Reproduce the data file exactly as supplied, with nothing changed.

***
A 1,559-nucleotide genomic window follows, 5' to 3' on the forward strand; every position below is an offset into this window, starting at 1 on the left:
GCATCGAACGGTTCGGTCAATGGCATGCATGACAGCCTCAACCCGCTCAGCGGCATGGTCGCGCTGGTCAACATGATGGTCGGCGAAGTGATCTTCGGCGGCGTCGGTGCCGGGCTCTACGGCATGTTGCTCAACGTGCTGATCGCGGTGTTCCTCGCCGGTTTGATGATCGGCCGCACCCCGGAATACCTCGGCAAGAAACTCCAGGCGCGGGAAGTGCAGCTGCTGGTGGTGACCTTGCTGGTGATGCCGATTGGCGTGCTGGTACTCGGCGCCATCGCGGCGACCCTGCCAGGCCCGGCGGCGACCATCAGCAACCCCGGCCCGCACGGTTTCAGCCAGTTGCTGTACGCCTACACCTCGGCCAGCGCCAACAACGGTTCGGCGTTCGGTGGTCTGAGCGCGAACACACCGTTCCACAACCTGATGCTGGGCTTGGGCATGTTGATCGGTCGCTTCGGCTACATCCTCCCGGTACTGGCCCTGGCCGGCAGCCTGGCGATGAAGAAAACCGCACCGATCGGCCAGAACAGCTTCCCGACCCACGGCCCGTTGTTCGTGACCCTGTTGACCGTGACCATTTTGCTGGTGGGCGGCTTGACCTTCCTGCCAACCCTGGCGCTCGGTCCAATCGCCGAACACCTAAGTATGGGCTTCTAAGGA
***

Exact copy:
A 1,559-nucleotide genomic window follows, 5' to 3' on the forward strand; every position below is an offset into this window, starting at 1 on the left:
GCATCGAACGGTTCGGTCAATGGCATGCATGACAGCCTCAACCCGCTCAGCGGCATGGTCGCGCTGGTCAACATGATGGTCGGCGAAGTGATCTTCGGCGGCGTCGGTGCCGGGCTCTACGGCATGTTGCTCAACGTGCTGATCGCGGTGTTCCTCGCCGGTTTGATGATCGGCCGCACCCCGGAATACCTCGGCAAGAAACTCCAGGCGCGGGAAGTGCAGCTGCTGGTGGTGACCTTGCTGGTGATGCCGATTGGCGTGCTGGTACTCGGCGCCATCGCGGCGACCCTGCCAGGCCCGGCGGCGACCATCAGCAACCCCGGCCCGCACGGTTTCAGCCAGTTGCTGTACGCCTACACCTCGGCCAGCGCCAACAACGGTTCGGCGTTCGGTGGTCTGAGCGCGAACACACCGTTCCACAACCTGATGCTGGGCTTGGGCATGTTGATCGGTCGCTTCGGCTACATCCTCCCGGTACTGGCCCTGGCCGGCAGCCTGGCGATGAAGAAAACCGCACCGATCGGCCAGAACAGCTTCCCGACCCACGGCCCGTTGTTCGTGACCCTGTTGACCGTGACCATTTTGCTGGTGGGCGGCTTGACCTTCCTGCCAACCCTGGCGCTCGGTCCAATCGCCGAACACCTAAGTATGGGCTTCTAAGGA